Mad Empress

„Revolution on a pacific island. Woman anointed herself an empress!”



Obey me

With just nine inhabitants — including a bitter German doctor, a haughty French baroness and a family of social exiles — the island of Floreana becomes a Clue-worthy backdrop for conflict and murder in “The Galapagos Affair: Satan Came to Eden.” Sarce.



Berlin Lichtenfelde

Apparently all it takes for Trouble in Paradise is two groups — there’s a Nietzschean couple vs. a more homely family unit — but when the bizarre menage-a-trois of a self-styled Baroness and her two boy toys move in, all hell breaks lose, ending in mysterious disappearances, apparent murder and death by misadventure.




The Velero III droped anchor off the northern end of Marchena at midday on Sunday 2nd December 1934. On the following day, a party from the ship found the bodies on the beach, just as they had been described by the captian of the Santa Amaro. There was the tiny skiff and beside it the mummified body of Nuggerud. A short distance away lay the body of Lorenz, weighing only twenty pounds.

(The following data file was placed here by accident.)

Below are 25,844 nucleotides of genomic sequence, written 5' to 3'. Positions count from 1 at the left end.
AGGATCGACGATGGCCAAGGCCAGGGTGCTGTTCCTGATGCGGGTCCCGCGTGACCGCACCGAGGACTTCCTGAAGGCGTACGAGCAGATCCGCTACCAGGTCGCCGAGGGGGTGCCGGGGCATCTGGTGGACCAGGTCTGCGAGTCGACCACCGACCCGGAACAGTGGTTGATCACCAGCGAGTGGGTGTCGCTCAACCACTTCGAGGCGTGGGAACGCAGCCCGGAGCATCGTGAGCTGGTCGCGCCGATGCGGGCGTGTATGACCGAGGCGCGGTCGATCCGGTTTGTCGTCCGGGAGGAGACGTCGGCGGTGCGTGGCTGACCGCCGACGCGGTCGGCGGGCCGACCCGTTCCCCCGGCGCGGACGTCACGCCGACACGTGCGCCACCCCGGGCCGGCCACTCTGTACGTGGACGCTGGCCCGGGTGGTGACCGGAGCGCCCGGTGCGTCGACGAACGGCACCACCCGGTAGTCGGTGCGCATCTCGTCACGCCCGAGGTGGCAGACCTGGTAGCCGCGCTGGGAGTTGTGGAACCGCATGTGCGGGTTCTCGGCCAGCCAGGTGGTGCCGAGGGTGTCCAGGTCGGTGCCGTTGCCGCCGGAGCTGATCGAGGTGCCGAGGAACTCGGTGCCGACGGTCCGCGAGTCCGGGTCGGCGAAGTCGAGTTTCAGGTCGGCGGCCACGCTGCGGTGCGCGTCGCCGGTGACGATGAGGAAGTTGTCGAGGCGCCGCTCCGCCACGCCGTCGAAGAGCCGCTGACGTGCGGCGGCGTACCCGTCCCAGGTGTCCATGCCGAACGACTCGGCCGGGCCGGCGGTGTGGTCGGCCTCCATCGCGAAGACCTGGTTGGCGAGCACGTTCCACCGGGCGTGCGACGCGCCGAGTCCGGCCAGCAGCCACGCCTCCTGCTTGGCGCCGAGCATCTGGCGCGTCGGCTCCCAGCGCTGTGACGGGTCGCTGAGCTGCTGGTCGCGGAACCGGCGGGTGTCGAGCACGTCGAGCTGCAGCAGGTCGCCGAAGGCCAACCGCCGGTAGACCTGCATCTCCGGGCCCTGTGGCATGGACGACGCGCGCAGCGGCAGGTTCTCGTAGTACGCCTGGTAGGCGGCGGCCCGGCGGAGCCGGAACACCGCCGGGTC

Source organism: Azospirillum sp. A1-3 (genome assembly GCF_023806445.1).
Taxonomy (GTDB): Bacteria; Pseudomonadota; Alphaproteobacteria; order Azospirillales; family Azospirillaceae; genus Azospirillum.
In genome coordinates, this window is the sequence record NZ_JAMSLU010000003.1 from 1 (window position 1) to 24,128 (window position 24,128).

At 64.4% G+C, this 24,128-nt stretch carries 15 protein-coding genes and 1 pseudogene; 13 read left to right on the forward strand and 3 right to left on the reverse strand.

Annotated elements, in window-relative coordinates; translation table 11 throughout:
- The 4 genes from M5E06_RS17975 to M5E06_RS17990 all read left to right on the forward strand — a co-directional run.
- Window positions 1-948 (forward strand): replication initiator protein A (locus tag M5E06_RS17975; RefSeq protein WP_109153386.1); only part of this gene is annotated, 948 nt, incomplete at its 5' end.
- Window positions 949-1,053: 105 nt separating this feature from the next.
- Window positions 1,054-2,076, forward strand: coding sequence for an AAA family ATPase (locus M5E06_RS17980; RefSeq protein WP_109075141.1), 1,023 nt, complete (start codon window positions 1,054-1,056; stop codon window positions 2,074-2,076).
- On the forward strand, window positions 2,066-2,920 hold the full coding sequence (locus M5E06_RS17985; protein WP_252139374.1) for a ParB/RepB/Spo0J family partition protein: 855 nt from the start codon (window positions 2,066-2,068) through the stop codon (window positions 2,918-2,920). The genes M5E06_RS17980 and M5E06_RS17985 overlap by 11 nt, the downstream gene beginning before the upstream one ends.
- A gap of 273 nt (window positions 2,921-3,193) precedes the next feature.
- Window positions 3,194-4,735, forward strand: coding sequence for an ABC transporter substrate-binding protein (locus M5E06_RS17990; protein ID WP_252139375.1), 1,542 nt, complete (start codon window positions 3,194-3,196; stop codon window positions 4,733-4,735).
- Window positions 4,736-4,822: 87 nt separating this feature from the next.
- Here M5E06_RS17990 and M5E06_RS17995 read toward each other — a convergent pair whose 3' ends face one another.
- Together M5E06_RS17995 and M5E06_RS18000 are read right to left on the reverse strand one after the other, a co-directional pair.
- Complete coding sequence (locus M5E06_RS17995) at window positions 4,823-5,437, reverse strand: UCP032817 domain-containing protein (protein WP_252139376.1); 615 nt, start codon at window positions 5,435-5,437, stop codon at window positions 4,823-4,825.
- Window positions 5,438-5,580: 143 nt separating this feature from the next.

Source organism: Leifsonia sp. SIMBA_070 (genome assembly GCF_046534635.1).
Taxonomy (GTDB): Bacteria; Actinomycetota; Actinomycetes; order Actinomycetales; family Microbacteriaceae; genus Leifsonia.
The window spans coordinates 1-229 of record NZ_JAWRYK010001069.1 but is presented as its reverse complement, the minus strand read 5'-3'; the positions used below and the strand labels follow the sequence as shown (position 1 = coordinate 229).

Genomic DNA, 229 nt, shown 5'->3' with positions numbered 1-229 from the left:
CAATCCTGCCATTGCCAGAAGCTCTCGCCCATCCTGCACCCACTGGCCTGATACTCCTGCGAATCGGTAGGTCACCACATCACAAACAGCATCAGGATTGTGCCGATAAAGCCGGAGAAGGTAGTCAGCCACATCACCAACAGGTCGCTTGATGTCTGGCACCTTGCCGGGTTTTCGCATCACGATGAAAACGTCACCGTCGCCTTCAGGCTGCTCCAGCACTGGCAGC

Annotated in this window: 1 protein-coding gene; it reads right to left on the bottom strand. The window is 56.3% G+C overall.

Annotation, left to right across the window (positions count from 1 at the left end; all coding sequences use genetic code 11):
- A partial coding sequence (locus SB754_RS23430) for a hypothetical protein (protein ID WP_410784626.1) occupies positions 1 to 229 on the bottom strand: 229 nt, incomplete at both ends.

Galapagos Giant



Life can make a poor end out of fine and its admirable beginnings.



A 1930s murder mystery as strange and alluring as the famous archipelago itself. Fleeing conventional society, a Berlin doctor and his mistress start a new life on uninhabited Floreana Island. But after the international press sensationalizes the exploits of the Galapagos’ “Adam and Eve,” others flock there—including a self-styled Swiss Family Robinson and a gun-toting Viennese Baroness and her two lovers. Things would never be the same.





Then on March 27, 1934, the Baroness and Philippson disappeared. According to Margret Wittmer, the Baroness appeared at the Wittmer home and said that some friends had arrived on a yacht and were taking them to Tahiti. She said she left everything they weren’t taking with them to Lorenz. The Baroness and Philippson departed that very day and were never heard from again.